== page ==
A charter school advocacy organization has laid out its case for state lawmakers to pass policies that support using independent authorizers of those schools, an approach that it says is the best one for bringing both accountability and autonomy to the sector.
The report, written by Alison Consoletti, the vice president of research for the Center for Education Reform, a Washington-based pro-charter advocacy group, pushes for state policies that create charter authorizing entities independent of state or local education agencies.
"States that have definitively independent and preferably multiple authorizers afford schools a high degree of autonomy with accountability and consequently nurture high quantities of high quality schools," she writes.
The analysis criticizes charter school authorizers in Idaho, Maine, and New Mexico, which the center says have become mired in politics, slowing down the charter school approval process. Maine and Washington's charter school commissions, which are tied to state and/or local education agencies, "offer no evidence of success, have been subject to more political oversight and bureaucratic interference than any other chartering institutions, and have shunned many charter applications," the report says. (Although Washington state only recently passed laws to allow charter schools there, and no charter schools have yet been open in the state, the legislation around authorization suggests the process could become bogged down, according to the report.)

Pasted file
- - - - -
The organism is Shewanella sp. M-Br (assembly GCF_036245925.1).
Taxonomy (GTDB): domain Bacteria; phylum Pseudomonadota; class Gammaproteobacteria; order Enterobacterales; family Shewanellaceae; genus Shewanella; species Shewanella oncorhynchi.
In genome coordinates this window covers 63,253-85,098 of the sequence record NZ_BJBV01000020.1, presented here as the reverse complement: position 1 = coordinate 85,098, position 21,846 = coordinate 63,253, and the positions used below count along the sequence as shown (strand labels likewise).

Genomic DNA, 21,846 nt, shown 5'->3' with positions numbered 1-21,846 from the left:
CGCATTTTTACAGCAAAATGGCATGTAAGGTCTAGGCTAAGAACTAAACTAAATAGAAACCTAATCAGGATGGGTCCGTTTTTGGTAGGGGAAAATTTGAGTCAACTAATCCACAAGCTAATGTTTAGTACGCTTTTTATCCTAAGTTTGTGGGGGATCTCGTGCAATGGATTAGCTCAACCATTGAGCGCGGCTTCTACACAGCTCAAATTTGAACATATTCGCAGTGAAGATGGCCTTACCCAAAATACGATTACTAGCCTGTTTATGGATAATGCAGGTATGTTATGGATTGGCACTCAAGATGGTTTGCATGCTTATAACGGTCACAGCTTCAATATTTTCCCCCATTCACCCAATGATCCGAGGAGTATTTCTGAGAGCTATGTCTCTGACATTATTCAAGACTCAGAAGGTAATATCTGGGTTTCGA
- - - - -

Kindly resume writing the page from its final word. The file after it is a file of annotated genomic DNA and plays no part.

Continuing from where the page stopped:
Other states, such as New York, Michigan, and Indiana are listed under the "best-practice model authorizers" for those having policies which allow universities to authorize charter schools independently of state or local education agencies.
While the CER report applauds states that pass laws allowing for multiple, independent charter authorizers, pointing to the significant growth of charters in those states as evidence of those laws' success. The report says that states with multiple charter authorizers have three and a half times more charter schools than states that restrict authorization to local school boards. (Others, of course, would almost surely argue that the performance and quality of approved charters is a better indication of their success than the sheer number of open charter schools.)
The CER report acknowledges that some states that allow multiple, independent authorizers have encountered challenges, drawing accusations about a lack of credible authorizing, but insists that by tweaking the process, those states have done "remarkably better."